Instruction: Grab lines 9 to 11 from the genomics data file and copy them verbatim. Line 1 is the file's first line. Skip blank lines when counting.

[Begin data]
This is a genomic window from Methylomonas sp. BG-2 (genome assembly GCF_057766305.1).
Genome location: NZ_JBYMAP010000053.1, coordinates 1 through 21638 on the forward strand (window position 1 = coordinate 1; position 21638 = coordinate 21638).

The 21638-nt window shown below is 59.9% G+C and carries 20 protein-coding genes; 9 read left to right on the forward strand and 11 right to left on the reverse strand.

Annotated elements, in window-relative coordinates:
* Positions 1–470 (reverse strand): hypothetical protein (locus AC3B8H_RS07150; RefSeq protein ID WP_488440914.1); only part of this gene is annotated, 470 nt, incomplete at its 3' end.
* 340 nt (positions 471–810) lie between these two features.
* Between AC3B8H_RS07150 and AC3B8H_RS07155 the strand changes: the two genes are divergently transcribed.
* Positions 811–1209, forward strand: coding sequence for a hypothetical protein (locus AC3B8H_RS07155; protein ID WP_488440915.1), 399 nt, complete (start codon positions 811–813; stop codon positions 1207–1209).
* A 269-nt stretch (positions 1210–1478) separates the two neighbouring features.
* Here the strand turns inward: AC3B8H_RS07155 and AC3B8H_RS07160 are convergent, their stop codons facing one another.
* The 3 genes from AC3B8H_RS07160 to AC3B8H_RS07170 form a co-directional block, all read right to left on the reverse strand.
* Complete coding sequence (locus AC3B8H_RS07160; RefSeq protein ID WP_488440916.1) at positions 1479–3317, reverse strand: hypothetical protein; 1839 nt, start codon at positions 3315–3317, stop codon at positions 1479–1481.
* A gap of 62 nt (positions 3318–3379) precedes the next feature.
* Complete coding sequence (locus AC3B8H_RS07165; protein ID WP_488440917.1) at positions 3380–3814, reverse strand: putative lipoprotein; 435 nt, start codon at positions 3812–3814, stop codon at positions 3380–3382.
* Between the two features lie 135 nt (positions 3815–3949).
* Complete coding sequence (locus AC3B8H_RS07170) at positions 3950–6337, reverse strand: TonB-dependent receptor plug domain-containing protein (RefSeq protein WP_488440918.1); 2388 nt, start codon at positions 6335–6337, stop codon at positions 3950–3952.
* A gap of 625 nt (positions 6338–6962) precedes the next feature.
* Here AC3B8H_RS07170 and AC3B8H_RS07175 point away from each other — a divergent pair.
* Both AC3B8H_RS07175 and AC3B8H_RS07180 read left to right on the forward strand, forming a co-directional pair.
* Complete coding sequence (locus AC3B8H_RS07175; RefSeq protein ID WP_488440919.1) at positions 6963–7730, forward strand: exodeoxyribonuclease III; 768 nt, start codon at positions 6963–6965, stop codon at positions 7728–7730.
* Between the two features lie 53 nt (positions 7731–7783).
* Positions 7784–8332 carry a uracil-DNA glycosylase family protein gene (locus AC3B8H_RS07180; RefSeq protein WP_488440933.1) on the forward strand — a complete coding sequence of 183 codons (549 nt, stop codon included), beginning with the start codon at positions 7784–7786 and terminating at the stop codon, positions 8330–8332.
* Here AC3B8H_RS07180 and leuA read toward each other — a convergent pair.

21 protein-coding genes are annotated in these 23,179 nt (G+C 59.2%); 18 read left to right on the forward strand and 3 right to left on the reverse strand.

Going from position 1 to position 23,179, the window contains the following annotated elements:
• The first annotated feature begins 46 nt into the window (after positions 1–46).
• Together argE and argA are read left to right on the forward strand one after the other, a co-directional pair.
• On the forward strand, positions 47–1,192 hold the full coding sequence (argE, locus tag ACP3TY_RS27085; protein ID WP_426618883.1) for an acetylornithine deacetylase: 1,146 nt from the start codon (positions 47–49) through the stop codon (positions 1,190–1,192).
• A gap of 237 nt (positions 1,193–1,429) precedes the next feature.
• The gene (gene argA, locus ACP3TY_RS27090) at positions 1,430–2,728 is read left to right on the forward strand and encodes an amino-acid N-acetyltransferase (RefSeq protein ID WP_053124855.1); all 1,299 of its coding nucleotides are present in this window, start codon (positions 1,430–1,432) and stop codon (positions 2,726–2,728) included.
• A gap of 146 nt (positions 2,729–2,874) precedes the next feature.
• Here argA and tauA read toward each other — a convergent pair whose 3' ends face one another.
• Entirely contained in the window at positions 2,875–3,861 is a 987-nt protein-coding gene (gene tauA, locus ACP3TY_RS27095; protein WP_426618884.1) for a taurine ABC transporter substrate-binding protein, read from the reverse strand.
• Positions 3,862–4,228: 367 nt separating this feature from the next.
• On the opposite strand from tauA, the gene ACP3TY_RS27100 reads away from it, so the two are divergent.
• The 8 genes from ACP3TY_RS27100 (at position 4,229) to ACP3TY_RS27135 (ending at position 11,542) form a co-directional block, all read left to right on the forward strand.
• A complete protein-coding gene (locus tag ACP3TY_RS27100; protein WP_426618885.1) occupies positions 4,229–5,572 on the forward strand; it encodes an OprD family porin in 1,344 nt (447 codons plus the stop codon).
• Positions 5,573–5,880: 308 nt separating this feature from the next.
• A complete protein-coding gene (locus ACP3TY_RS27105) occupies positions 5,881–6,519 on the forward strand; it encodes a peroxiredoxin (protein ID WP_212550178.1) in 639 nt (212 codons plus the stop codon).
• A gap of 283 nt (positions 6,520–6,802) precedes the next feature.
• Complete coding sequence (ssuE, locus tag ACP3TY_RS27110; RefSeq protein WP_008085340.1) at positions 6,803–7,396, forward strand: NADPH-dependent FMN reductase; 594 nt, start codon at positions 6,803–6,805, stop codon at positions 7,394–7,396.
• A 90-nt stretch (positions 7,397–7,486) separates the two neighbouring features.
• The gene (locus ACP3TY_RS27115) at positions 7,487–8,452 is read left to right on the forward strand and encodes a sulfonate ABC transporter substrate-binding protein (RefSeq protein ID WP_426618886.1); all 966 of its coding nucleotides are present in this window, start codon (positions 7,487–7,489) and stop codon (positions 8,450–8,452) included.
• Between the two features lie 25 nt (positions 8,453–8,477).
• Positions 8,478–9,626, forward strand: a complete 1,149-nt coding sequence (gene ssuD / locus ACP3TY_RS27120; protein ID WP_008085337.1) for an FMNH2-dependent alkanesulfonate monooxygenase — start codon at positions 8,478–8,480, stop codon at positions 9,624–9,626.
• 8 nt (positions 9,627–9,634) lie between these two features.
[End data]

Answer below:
* A 269-nt stretch (positions 1210–1478) separates the two neighbouring features.
* Here the strand turns inward: AC3B8H_RS07155 and AC3B8H_RS07160 are convergent, their stop codons facing one another.
* The 3 genes from AC3B8H_RS07160 to AC3B8H_RS07170 form a co-directional block, all read right to left on the reverse strand.